Journal of proteomics

Synaptic mitochondria: a brain mitochondria cluster with a specific proteome.

PMID 25782751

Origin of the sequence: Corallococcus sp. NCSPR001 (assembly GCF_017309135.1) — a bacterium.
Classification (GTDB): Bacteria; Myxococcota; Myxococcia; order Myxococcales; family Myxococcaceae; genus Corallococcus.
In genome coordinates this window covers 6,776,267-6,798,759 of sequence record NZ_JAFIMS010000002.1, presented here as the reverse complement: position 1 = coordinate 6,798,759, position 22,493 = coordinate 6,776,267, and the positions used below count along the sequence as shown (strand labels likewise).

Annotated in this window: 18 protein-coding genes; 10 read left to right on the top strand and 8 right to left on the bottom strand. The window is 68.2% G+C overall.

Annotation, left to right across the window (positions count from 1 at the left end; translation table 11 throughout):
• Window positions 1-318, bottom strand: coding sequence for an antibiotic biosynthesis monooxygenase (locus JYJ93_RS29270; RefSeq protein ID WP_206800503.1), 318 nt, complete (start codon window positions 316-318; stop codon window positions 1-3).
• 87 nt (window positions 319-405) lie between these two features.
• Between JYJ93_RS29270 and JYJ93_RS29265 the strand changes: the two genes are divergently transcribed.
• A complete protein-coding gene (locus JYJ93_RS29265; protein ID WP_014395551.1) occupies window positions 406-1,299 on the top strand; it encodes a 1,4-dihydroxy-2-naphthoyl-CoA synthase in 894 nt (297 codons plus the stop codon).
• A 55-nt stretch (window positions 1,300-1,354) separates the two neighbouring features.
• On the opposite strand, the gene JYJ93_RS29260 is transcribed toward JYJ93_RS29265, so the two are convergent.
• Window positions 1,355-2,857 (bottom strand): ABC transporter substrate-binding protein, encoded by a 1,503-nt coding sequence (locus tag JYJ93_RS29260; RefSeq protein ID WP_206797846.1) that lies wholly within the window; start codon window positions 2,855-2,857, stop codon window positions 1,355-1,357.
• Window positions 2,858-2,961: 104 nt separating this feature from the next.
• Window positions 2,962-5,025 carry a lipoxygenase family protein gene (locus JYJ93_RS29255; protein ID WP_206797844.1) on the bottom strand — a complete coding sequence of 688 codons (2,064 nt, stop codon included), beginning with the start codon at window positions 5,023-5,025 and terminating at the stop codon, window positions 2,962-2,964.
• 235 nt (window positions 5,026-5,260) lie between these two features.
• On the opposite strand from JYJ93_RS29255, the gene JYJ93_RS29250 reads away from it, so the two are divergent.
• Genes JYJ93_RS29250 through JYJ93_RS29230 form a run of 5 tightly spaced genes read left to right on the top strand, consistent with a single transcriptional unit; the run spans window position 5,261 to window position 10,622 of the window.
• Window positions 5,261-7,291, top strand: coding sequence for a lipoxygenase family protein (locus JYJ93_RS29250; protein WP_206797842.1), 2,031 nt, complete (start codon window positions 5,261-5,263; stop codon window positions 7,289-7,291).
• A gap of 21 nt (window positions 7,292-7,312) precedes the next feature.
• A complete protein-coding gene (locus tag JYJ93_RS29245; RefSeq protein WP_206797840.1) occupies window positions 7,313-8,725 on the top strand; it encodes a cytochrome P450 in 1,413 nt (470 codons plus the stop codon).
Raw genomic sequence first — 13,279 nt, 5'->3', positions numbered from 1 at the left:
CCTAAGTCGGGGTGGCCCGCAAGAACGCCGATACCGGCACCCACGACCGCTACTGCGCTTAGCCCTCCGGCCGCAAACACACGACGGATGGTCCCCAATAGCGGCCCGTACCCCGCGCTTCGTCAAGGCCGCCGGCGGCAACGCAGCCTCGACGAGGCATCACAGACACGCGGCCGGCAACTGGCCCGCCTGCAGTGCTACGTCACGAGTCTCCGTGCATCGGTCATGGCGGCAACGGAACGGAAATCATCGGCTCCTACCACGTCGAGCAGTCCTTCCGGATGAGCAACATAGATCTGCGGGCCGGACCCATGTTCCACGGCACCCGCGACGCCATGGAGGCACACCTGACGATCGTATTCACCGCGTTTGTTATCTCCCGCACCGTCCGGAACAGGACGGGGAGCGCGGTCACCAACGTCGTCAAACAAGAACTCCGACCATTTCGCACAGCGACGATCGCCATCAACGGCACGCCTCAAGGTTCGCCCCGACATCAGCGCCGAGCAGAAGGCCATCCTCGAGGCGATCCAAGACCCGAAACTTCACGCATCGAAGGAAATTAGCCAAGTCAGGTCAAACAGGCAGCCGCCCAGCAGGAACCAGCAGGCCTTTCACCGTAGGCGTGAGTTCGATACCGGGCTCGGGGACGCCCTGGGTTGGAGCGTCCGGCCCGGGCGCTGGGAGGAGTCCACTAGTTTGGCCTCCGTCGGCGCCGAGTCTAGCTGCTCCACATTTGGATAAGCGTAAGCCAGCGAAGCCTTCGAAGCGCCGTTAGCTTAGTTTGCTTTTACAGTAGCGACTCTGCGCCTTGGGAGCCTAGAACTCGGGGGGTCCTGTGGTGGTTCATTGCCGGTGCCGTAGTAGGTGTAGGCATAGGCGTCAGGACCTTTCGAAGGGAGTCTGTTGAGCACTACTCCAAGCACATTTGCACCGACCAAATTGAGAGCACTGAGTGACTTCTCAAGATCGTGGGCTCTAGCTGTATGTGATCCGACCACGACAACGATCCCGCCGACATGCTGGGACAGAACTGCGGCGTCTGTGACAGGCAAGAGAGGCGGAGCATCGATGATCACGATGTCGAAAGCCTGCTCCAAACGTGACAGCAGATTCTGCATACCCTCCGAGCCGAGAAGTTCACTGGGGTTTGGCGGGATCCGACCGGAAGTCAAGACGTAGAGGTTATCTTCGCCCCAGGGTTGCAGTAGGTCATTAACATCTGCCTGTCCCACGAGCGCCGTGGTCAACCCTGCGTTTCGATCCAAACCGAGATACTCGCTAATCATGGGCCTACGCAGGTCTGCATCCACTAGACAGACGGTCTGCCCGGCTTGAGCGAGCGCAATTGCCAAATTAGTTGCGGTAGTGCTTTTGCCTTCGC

The synapse is a particularly important compartment of neurons. To reveal its molecular characteristics we isolated whole brain synaptic (sMito) and non-synaptic mitochondria (nsMito) from the mouse brain with purity validated by electron microscopy and fluorescence activated cell analysis and sorting. Two-dimensional differential gel electrophoresis and mass spectrometry based proteomics revealed 22 proteins with significantly higher and 34 proteins with significantly lower levels in sMito compared to nsMito. Expression differences in some oxidative stress related proteins, such as superoxide dismutase [Mn] (Sod2) and complement component 1Q subcomponent-binding protein (C1qbp), as well as some tricarboxylic acid cycle proteins, including isocitrate dehydrogenase subunit alpha (Idh3a) and ATP-forming β subunit of succinyl-CoA ligase (SuclA2), were verified by Western blot, the latter two also by immunohistochemistry. The data suggest altered tricarboxylic acid metabolism in energy supply of synapse while the marked differences in Sod2 and C1qbp support high sensitivity of synapses to oxidative stress. Further functional clustering demonstrated that proteins with higher synaptic levels are involved in synaptic transmission, lactate and glutathione metabolism. In contrast, mitochondrial proteins associated with glucose, lipid, ketone metabolism, signal transduction, morphogenesis, protein synthesis and transcription were enriched in nsMito. Altogether, the results suggest a specifically tuned composition of synaptic mitochondria. Neurons communicate with each other through synapse, a compartment metabolically isolated from the cell body. Mitochondria are concentrated in presynaptic terminals by active transport to provide energy supply for information transfer. Mitochondrial composition in the synapse may be different than in the cell body as some examples have demonstrated altered mitochondrial composition with cell type and cellular function in the muscle, heart and liver. Therefore, we posed the question whether protein composition of synaptic mitochondria reflects its specific functions. The determined protein difference pattern was in accordance with known functional specialties of high demand synaptic mitochondria. The data also suggest specifically tuned metabolic fluxes for energy production by means of interaction with glial cells surrounding the synapse. These findings provide possible mechanisms for dynamically adapting synaptic mitochondrial output to actual demand. In turn, an increased vulnerability of synaptic mitochondria to oxidative stress is implied by the data. This is important from theoretical but potentially also from therapeutic aspects. Mitochondria are known to be affected in some neurodegenerative and psychiatric disorders, and proteins with elevated level in synaptic mitochondria, e.g. C1qbp represent targets for future drug development, by which synaptic and non-synaptic mitochondria can be differentially affected.